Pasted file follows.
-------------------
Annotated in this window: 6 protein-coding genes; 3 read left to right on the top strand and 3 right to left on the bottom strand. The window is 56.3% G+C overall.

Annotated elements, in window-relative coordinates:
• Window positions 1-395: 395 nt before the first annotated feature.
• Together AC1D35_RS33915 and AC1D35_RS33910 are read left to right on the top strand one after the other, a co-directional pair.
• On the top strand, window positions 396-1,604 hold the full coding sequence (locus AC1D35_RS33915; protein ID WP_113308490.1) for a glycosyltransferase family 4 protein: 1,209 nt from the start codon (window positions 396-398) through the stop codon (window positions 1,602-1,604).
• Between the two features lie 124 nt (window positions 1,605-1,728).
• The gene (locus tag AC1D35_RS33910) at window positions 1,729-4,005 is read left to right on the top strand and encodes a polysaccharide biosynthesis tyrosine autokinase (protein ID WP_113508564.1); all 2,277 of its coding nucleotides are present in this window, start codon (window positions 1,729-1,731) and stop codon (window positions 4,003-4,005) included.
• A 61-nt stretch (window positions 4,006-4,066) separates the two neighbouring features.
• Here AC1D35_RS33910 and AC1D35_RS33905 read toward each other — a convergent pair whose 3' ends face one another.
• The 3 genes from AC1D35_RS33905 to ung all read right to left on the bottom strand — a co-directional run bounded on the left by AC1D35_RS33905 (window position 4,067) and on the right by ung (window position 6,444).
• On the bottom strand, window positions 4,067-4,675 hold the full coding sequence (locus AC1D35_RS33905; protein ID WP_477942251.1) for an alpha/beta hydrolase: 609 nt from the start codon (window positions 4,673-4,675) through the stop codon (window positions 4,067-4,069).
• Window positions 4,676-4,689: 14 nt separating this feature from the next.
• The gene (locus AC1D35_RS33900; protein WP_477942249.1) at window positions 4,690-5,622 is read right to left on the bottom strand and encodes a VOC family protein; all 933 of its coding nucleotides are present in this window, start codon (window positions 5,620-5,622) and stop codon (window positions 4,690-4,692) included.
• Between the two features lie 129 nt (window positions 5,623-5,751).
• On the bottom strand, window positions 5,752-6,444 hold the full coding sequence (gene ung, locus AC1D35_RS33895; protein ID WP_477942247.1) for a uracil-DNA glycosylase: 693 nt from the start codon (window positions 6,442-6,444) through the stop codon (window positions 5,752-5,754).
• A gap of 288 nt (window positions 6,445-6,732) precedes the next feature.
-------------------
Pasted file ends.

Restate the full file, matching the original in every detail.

Annotated in this window: 6 protein-coding genes; 3 read left to right on the top strand and 3 right to left on the bottom strand. The window is 56.3% G+C overall.

Annotated elements, in window-relative coordinates:
• Window positions 1-395: 395 nt before the first annotated feature.
• Together AC1D35_RS33915 and AC1D35_RS33910 are read left to right on the top strand one after the other, a co-directional pair.
• On the top strand, window positions 396-1,604 hold the full coding sequence (locus AC1D35_RS33915; protein ID WP_113308490.1) for a glycosyltransferase family 4 protein: 1,209 nt from the start codon (window positions 396-398) through the stop codon (window positions 1,602-1,604).
• Between the two features lie 124 nt (window positions 1,605-1,728).
• The gene (locus tag AC1D35_RS33910) at window positions 1,729-4,005 is read left to right on the top strand and encodes a polysaccharide biosynthesis tyrosine autokinase (protein ID WP_113508564.1); all 2,277 of its coding nucleotides are present in this window, start codon (window positions 1,729-1,731) and stop codon (window positions 4,003-4,005) included.
• A 61-nt stretch (window positions 4,006-4,066) separates the two neighbouring features.
• Here AC1D35_RS33910 and AC1D35_RS33905 read toward each other — a convergent pair whose 3' ends face one another.
• The 3 genes from AC1D35_RS33905 to ung all read right to left on the bottom strand — a co-directional run bounded on the left by AC1D35_RS33905 (window position 4,067) and on the right by ung (window position 6,444).
• On the bottom strand, window positions 4,067-4,675 hold the full coding sequence (locus AC1D35_RS33905; protein ID WP_477942251.1) for an alpha/beta hydrolase: 609 nt from the start codon (window positions 4,673-4,675) through the stop codon (window positions 4,067-4,069).
• Window positions 4,676-4,689: 14 nt separating this feature from the next.
• The gene (locus AC1D35_RS33900; protein WP_477942249.1) at window positions 4,690-5,622 is read right to left on the bottom strand and encodes a VOC family protein; all 933 of its coding nucleotides are present in this window, start codon (window positions 5,620-5,622) and stop codon (window positions 4,690-4,692) included.
• Between the two features lie 129 nt (window positions 5,623-5,751).
• On the bottom strand, window positions 5,752-6,444 hold the full coding sequence (gene ung, locus AC1D35_RS33895; protein ID WP_477942247.1) for a uracil-DNA glycosylase: 693 nt from the start codon (window positions 6,442-6,444) through the stop codon (window positions 5,752-5,754).
• A gap of 288 nt (window positions 6,445-6,732) precedes the next feature.